In his refutation Challoner added light humour to his usual framework of logic and erudition, and from his secret lodging in the slums of Holborn, fighting an apparently losing battle and himself an outlaw, Challoner made gentle fun of Dr Middleton.  The latter was not amused, and seizing on Challoner’s references to the Anglican Church, used these as evidence of the author’s disaffection to his sovereign – an offence under the existing penal code. 


 Dr CONYERS MIDDLETON - Protestant writer and theologian
           
 “It was not in the power of Dr Middleton, with all his store of ancient learning and all his powers of language, to give anything like an answer to the arguments above stated: but in return he was enabled to bring in the penal laws to the aid of his defective logic and theology. In short, the situation of Dr Challoner, after the publication of this ‘Catholic Christian Instructed’, with the preface to it, became so much exposed to danger, which others shared together with him, that he was advised to retire out of the kingdom for a certain space of time’ (Rev. Milner in his ‘Brief Account’).

Thus in mid September 1737, Challoner returned to Douai, but it was not to be a time of rest, for the ailing President,  Dr Witham, took the opportunity to nominate Challoner as his successor. In May 1738 Dr Witham died, and Challoner succeeded him as head of the College.
Challoner now found himself in an awkward situation, for he was highly regarded by Bishop Petre, who flatly refused to agree to his taking the post at Douai. Furthermore in writing to Rome in April 1739, the former was full of praise for Challoner’s  “many remarkable gifts of mind, his great humility and gentleness, by his assiduous fidelity in reclaiming sinners to the way of life taught by the Gospel and to the truths of our religion; by his marvellous power in preaching, in instructing the ignorant and in writing books both spiritual and controversial, he has won not only the esteem but the veneration of all who have either heard him preach or who have read his books.” Bishop Petre then expressed his wish for Challoner to be his Coadjutor.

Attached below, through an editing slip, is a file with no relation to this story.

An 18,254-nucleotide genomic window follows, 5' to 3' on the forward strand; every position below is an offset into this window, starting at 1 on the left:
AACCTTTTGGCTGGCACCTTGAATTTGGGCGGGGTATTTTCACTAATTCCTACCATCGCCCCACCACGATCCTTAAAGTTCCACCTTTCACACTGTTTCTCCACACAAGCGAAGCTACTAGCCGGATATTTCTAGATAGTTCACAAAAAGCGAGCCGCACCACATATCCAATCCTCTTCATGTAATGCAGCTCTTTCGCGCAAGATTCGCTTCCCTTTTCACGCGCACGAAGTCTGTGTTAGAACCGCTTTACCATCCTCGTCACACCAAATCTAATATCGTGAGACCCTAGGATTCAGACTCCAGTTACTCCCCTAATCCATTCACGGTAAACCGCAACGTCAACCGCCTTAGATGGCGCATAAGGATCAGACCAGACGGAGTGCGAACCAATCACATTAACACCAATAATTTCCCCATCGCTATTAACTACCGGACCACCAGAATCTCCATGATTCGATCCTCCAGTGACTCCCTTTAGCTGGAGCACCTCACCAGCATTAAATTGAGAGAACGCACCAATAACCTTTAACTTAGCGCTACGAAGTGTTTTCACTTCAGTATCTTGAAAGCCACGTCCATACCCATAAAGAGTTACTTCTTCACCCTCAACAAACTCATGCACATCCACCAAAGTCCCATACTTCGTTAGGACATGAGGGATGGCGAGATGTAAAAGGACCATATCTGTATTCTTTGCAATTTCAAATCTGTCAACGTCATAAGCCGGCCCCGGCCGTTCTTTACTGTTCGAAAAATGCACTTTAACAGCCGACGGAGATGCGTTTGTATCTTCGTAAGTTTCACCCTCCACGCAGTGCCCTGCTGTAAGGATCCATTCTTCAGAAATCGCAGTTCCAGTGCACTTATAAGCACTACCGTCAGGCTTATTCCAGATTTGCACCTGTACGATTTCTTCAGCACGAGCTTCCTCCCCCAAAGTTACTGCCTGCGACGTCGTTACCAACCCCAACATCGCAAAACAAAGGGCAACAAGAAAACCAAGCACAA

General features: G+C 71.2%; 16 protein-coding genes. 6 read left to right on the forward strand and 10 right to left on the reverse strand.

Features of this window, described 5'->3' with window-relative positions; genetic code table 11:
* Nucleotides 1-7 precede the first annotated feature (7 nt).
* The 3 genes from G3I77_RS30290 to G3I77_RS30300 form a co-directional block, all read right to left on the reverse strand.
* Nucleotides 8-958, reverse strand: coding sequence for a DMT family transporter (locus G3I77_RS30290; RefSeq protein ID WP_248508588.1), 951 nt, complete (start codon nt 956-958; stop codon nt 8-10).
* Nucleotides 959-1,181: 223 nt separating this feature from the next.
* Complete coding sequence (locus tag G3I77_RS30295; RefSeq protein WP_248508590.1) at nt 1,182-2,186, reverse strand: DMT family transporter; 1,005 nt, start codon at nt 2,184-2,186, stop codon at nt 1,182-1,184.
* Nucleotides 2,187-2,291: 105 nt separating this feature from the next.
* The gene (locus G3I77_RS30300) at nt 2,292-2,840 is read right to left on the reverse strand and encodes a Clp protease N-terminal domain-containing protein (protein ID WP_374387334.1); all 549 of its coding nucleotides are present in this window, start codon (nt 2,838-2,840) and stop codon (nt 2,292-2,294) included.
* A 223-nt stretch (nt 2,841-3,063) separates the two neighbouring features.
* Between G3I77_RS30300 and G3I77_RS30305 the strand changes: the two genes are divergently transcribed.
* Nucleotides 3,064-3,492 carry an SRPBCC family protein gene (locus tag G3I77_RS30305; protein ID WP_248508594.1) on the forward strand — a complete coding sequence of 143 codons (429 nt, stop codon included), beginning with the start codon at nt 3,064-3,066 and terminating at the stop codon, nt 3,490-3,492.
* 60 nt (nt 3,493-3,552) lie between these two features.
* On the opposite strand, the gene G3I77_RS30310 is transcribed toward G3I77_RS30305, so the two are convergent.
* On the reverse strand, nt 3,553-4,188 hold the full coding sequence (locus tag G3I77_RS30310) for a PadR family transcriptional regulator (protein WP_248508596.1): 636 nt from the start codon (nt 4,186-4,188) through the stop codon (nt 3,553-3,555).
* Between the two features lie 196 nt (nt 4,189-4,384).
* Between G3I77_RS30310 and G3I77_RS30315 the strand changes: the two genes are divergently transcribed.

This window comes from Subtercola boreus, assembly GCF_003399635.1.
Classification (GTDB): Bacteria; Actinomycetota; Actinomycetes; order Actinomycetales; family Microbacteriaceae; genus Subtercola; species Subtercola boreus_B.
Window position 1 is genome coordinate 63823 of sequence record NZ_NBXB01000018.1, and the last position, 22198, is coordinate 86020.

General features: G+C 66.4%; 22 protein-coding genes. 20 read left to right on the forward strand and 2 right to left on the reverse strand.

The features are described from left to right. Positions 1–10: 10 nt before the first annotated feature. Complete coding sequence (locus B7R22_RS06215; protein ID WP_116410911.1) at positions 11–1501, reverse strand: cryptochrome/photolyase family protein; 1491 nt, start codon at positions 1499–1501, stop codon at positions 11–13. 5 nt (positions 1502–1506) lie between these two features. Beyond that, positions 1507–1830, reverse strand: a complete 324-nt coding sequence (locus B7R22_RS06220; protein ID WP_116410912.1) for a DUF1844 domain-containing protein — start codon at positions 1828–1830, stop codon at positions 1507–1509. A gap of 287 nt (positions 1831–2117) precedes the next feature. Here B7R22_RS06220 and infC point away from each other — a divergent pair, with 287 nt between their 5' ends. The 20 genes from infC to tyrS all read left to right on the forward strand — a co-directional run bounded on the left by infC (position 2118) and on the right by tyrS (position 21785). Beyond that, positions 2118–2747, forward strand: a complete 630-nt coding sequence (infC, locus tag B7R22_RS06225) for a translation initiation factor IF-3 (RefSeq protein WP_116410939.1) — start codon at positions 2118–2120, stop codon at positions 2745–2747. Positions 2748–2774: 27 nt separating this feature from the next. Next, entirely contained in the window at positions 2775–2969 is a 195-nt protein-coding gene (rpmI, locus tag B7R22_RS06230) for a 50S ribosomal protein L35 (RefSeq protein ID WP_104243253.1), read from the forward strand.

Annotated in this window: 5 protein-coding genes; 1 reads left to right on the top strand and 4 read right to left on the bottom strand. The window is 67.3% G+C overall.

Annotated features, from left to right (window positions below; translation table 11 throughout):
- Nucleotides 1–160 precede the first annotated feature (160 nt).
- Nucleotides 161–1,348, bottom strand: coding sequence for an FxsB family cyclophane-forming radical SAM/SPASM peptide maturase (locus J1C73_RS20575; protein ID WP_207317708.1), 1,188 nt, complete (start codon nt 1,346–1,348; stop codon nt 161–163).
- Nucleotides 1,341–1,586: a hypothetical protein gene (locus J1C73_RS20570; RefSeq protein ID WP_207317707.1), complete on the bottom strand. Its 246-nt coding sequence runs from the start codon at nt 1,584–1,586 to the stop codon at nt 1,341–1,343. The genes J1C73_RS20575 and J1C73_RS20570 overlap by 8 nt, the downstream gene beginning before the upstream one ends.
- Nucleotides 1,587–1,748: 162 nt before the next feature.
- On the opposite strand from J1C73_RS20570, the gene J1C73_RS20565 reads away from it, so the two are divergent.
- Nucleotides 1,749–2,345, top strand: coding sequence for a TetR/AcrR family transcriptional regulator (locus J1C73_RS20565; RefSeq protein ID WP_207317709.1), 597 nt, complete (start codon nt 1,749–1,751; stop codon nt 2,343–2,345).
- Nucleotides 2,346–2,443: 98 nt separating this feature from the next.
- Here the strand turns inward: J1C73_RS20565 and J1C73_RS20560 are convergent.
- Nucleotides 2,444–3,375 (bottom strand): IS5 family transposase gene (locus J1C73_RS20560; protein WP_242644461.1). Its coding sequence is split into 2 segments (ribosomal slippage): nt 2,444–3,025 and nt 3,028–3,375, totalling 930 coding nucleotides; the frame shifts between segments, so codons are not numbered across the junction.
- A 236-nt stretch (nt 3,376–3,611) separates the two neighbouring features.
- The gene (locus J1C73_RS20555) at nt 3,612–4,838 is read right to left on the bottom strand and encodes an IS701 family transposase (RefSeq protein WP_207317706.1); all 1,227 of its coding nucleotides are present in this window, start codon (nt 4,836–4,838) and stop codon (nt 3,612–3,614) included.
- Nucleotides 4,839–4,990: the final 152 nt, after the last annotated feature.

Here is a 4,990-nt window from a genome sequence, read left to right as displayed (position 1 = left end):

POPE CLEMENT XII  (1730-1740)

Thus it was that with Papal approval, in September 1739, Challoner was appointed titular Bishop of Debra, also Coadjutor to Bishop Petre with right of succession to the London District. Initially Challoner begged to be excused from accepting these appointments, alleging that he was an improper person to be made Bishop, being born of parents who were not members of the Catholic Church; and that he himself had professed the erroneous opinions of his parents. This purely technical objection was overcome after some delay, and on 29 January 1741, the feast of St Francis de Sales, Bishop Petre consecrated his coadjutor. There is no record of the details of the consecration except that it was in a small, hidden convent in Hammersmith, where Bishop Giffard had died, and where a community established by Queen Catherine of Braganza, had preserved the secret of its religious life.

    In 1740 was published possibly Challoner’s most famous work, namely ‘The Garden of the Soul: or a Manual of Spiritual Exercises and Instructions for Christians, who living in the World, aspire to devotion.’ This small and inexpensive work combined the functions of a prayer book with information, instructions and practical advice, and it proved so popular that seven editions were printed in seventeen years. The difference between the ‘Garden of the Soul’ and its predecessors was that it gave, as it were, the theory as well as the practice: it was a treatise on the spiritual life, as well as a collection of exercises therein.